Cultures

5 of the scariest places you can actually visit

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There is something oddly enjoyable in scaring the living daylights out of yourself, maybe it’s the rush of adrenaline after you’ve been scared or maybe it’s testing yourself to see how far you can go. Either way, it’s thrilling to come in contact with something that haunts you and is unforgettable, for better or worse. If you want to visit the scariest places that will really get you, continue reading to find one that tickles your fancy!

Here are the scariest places you can actually visit.

Capuchin Catacombs

Catacombs of the Capuchins are burial catacombs in Palermo. Today they provide a somewhat macabre tourist attraction

Gandolfo Cannatella / Shutterstock.com

The extreme eeriness of the Capuchin Catacombs will haunt you long after you visit. In the city of Palermo, Italy, 8,000 mummies are displayed and stored in these rooms, most of them being either monks or children. Each body is in a different state of decomposition, some with the skin still peeling off their faces or hair still in tact. Walking through, you will feel the inevitability of death surround you as all these bodies look down on you and watch you wander around. This museum is open every day for the public and is a truly chilling experience.

Hashima Island

Destroyed buildings on Gunkajima near Nagasaki in Japan

Image: Shutterstock/Bas van den Heuvel

This small island in Japan was once the site of a booming coal-mining town, at least until 1974. Within a week, everyone left the island as there was no more money in the coal business and petroleum became the primary fuel. Everything was left in tact so walking around it easily feels like living in a post-apocalyptic world. If being alone spooks you out, this is the place to give you a thrill. Who knows what could be lurking in an abandoned city like this?

Island of the Dolls

Island of Dolls

Image: Kevin

If you are easily spooked by the uncanny, the Island of the Dolls in Mexico is going to terrify you. Legend has it that the only inhabitant on the island spent his life hanging up dolls anywhere they would fit to ward off the evil spirits after finding the body of a young girl who had drowned in the water nearby. Apparently, the man was found dead in the same exact spot as the young girl, which only makes the island creepier. Getting to the island is difficult, you have to get a boat taxi to take you out of the main course, but once you are, the spine chilling experience is well worth all the trouble.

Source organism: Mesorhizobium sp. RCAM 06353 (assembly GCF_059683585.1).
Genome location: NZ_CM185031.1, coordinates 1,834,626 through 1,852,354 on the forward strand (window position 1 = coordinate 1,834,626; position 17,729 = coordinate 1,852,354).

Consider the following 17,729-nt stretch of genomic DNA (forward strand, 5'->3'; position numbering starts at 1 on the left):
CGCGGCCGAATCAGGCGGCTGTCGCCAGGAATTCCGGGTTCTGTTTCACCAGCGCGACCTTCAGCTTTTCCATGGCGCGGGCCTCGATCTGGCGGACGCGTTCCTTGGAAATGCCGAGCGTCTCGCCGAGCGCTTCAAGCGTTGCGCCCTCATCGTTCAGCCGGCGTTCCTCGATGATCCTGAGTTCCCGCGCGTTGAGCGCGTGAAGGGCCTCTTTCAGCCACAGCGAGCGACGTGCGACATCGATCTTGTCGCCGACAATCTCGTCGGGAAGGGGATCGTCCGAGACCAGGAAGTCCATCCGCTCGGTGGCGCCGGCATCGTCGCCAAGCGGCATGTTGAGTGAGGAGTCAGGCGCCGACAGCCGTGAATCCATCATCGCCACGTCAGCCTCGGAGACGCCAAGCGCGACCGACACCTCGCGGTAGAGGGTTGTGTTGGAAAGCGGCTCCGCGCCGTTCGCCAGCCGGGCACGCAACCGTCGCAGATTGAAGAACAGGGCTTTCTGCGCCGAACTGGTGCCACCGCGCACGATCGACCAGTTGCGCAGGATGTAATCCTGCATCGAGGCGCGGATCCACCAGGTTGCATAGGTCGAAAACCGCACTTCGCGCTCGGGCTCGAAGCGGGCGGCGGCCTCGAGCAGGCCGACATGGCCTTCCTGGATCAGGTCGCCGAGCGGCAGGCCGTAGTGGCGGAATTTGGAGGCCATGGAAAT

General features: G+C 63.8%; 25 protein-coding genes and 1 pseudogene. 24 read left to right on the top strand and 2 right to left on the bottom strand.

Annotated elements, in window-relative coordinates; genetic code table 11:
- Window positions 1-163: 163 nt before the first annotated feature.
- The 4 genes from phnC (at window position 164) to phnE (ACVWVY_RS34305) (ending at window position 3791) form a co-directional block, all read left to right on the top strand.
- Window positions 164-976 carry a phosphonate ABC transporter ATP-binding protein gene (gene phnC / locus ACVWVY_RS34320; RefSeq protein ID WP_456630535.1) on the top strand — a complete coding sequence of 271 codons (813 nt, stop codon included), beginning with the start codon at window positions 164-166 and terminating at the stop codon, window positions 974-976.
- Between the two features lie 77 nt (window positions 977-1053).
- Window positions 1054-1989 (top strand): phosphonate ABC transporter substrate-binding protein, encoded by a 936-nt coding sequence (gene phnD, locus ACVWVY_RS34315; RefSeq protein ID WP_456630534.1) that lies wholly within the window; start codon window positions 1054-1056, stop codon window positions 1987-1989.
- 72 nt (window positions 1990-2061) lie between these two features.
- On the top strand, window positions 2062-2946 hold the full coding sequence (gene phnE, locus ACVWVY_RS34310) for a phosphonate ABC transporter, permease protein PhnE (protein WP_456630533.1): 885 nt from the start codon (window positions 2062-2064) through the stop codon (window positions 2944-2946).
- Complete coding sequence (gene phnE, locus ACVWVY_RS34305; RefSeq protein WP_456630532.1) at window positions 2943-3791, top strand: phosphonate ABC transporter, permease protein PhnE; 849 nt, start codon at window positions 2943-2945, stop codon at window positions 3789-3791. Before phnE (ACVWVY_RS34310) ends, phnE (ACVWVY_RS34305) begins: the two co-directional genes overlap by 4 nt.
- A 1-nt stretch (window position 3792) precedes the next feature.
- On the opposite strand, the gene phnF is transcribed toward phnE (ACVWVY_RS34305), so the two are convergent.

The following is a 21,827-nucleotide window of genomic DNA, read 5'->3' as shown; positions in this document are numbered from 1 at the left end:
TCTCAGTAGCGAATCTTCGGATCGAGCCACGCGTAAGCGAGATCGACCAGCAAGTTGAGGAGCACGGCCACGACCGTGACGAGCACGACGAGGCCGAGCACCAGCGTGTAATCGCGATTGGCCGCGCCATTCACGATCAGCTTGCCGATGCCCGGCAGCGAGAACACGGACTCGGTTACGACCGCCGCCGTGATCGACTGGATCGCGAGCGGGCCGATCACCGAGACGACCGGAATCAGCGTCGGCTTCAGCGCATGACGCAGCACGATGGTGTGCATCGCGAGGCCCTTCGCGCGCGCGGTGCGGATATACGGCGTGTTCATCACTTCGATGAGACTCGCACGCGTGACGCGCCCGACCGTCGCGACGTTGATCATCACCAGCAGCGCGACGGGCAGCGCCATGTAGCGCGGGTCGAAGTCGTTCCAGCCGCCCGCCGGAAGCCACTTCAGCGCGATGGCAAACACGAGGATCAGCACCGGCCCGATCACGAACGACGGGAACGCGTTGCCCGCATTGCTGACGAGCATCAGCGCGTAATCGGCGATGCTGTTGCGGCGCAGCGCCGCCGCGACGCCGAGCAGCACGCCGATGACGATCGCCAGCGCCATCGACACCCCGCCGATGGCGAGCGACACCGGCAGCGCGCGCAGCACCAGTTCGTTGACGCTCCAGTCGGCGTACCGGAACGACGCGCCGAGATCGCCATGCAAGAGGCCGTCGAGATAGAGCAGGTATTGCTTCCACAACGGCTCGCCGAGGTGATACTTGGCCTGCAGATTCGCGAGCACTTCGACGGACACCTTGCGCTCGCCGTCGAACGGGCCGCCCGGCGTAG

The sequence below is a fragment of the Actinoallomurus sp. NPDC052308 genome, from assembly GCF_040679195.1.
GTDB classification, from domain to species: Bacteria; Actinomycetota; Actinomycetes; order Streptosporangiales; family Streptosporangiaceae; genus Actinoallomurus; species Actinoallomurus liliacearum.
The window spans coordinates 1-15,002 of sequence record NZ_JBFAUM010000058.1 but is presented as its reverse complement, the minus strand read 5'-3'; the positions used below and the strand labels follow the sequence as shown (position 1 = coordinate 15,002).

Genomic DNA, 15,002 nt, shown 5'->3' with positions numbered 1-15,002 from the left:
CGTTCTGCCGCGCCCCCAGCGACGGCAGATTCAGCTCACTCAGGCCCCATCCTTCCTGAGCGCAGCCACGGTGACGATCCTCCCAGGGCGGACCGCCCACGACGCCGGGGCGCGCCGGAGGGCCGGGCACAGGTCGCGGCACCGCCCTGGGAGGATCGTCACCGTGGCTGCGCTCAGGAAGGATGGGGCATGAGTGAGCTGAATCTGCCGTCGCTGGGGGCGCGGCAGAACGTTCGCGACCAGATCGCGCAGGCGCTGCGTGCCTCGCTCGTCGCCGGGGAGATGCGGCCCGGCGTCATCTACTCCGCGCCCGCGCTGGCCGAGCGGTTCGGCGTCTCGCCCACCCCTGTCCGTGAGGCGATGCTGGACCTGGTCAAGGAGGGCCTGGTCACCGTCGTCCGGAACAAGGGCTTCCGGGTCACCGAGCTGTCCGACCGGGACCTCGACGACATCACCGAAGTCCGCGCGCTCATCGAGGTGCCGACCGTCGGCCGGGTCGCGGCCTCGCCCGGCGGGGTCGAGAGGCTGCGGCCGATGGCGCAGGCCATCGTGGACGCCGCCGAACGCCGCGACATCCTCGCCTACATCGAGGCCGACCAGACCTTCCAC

West Virginia State Penitentiary

Walking through the halls that were once filled with convicts in one of the most horrific prisons will easily keep you up at night. West Virginia State Penitentiary was shut down in the 90s for having inhumane conditions for its inmates and is notorious for being one of the most violent prisons in the country. Now, it is a tourist attraction that also puts on ghost-hunting events at night. If you’re into haunted houses, this will really get you going. Along with other visitors, you tour the facilities with only the light of a flashlight in search of ghosts. You can see where other inmates have been killed, mistreated, and tortured. An unforgettable experience that will haunt you for nights to come!

Sedlec Ossuary

Interior of the Sedlec ossuary (Kostnice) decorated with skulls and bones, Kutna Hora, Czech Republic

Image: Shutterstock/Mikhail Markovskiy

The Sedlec Ossuary will have a similar effect on you as the Capuchin Catacombs will. Here, death completely surrounds you, except this time it is in a more decorative and less morbid sense. The ossuary is a daytrip away from Prague and consists of anywhere between 40,000 and 70,000 people’s skeletons, and the Black Plague caused most of the deaths. Diseased or not, bones are used for everything, from words to chandeliers, to make this place ornate. If the eminence of death daunts you in the slightest, this is the spot to really drill it into your head.

Marcus Wade loves to surf the Internet, drink coffee and travel. He loves meeting new people and having interesting conversations about art, politics and society.